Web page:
If you want to sell patterns the motivation is very different. Fibre preference can be a factor depending on what a designer wants to work with. The design premise may require features specific to certain yarns. As an example the silhouette may work best with a yarn that creates a fabric with drape or it may need a yarn with good memory. The target customer demographics are also a consideration. Is the design one that knitters will want to make for children or is it one that will appeal to knitters who work mainly with hand dyed yarn? Some designers do work from an idea and then choose yarn that is determined by the inspiration. They may be limited to specific yarns if a colour is not widely available. Other designers are given yarn by companies hoping a well known knitter will publish something with their yarn. The designer then looks for a successful way to utilize that yarn using the amount they were provided with. A designer may have yarn support from a specific company so using their yarn allows the designer to save on the cost of yarn.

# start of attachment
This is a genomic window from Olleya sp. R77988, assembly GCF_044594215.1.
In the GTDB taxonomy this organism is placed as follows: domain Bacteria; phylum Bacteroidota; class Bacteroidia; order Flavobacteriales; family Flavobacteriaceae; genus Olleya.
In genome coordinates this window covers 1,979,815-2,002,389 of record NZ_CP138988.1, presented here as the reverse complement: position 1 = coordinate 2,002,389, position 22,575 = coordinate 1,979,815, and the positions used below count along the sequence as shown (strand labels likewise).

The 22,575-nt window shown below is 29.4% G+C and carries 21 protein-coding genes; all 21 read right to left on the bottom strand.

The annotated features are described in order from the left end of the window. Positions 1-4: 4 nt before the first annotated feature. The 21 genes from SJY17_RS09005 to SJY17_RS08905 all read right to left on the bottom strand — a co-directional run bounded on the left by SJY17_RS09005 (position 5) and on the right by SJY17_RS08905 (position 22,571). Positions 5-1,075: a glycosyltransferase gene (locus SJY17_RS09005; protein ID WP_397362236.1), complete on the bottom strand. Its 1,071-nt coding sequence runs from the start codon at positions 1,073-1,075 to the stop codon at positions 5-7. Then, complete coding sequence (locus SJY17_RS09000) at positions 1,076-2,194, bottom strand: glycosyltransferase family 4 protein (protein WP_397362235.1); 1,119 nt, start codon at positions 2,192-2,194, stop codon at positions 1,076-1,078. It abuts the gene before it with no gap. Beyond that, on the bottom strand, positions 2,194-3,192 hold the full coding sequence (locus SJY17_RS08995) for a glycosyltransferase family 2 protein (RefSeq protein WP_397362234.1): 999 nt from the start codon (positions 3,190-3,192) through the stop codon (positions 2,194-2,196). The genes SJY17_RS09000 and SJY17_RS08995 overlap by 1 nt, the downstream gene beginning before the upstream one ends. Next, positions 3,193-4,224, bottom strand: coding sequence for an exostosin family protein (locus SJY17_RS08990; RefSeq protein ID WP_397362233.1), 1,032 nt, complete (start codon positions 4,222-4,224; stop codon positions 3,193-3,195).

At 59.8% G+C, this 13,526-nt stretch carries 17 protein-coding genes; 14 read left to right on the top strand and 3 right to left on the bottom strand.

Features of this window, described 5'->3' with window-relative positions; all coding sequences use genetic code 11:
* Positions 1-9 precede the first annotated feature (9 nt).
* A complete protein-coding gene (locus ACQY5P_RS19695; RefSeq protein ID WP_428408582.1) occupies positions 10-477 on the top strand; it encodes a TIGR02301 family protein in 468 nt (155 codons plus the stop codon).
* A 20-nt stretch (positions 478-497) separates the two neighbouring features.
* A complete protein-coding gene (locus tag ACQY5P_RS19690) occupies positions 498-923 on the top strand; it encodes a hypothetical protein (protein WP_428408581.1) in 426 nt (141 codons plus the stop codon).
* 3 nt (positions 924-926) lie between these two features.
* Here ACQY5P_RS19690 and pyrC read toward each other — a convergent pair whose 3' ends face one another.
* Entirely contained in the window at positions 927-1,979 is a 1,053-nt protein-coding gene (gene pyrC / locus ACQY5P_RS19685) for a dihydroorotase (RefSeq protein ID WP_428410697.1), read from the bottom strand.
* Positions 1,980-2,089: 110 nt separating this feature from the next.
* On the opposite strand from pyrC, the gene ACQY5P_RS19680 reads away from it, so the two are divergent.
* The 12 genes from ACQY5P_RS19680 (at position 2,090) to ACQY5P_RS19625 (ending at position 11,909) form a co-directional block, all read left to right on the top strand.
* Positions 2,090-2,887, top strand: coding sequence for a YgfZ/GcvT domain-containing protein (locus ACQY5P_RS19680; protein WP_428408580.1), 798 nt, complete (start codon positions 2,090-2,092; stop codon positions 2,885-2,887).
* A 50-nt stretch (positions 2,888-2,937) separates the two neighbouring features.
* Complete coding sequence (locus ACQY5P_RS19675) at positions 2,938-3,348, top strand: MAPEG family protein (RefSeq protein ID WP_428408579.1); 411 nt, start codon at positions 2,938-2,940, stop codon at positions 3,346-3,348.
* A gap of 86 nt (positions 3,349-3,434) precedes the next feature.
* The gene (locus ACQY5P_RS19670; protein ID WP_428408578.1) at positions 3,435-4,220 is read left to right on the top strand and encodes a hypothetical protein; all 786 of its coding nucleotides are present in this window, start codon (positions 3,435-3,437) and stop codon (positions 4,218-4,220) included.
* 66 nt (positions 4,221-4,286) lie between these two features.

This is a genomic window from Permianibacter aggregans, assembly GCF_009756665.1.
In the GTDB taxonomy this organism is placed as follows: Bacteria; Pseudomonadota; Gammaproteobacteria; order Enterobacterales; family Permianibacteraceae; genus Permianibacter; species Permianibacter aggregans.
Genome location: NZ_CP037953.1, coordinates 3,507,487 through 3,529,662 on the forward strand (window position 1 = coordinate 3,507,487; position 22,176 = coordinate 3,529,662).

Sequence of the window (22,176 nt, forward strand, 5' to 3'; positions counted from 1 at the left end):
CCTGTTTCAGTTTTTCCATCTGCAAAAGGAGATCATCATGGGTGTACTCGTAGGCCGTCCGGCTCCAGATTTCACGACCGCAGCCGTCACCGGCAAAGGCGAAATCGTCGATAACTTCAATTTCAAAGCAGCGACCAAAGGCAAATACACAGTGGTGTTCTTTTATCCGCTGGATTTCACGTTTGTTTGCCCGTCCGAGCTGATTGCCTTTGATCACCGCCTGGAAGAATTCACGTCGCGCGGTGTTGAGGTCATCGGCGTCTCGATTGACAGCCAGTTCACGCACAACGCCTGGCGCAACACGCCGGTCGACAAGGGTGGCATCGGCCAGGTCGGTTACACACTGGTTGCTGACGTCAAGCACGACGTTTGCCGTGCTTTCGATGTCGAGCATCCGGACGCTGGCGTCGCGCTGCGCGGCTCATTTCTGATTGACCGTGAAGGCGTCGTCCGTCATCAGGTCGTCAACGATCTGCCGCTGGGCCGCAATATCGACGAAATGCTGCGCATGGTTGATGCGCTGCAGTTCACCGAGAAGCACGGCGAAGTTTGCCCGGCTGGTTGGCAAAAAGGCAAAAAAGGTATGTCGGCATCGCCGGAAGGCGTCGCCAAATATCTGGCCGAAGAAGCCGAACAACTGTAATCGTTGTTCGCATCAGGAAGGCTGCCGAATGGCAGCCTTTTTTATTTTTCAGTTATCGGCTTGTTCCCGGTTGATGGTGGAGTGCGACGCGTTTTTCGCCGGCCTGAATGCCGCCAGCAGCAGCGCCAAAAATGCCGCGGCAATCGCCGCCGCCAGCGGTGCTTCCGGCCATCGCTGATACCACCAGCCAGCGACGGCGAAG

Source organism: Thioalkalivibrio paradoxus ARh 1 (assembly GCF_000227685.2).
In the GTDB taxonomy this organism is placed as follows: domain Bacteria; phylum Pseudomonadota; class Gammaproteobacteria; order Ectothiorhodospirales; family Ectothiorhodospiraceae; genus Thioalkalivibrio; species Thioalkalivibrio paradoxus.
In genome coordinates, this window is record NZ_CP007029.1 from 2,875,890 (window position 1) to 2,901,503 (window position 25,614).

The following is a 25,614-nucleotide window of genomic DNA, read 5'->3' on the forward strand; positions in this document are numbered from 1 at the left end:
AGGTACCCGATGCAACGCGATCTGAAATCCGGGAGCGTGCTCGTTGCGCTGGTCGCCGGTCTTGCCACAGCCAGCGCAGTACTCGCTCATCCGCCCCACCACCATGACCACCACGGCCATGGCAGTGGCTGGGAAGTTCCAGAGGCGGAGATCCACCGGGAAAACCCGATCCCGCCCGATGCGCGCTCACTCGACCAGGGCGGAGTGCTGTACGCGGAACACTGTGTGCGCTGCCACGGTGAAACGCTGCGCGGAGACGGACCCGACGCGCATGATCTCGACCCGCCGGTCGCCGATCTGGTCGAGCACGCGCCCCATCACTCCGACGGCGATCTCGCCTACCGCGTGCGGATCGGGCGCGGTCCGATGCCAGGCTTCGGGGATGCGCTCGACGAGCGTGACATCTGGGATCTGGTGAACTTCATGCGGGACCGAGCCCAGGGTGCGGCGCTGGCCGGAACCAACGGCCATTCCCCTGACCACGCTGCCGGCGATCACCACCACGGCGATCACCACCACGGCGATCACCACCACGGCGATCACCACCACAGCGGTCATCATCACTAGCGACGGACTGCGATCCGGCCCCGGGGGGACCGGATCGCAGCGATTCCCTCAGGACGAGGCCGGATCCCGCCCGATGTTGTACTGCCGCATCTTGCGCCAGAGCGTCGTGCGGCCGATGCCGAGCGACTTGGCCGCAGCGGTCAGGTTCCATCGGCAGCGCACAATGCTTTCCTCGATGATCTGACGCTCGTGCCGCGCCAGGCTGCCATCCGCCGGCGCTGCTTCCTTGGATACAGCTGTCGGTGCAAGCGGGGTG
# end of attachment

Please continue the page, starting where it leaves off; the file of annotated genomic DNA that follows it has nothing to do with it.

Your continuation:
Yarn shops may have one of two perspectives on patterns, they want to sell yarn so they want patterns for yarns that they stock. That may mean patterns for specific yarns or it may mean generic patterns in standard yarn weights that are non-specific as to a yarn brand. They may find more sales success with patterns listing yarn requirements only by gauge or weight and not by brand.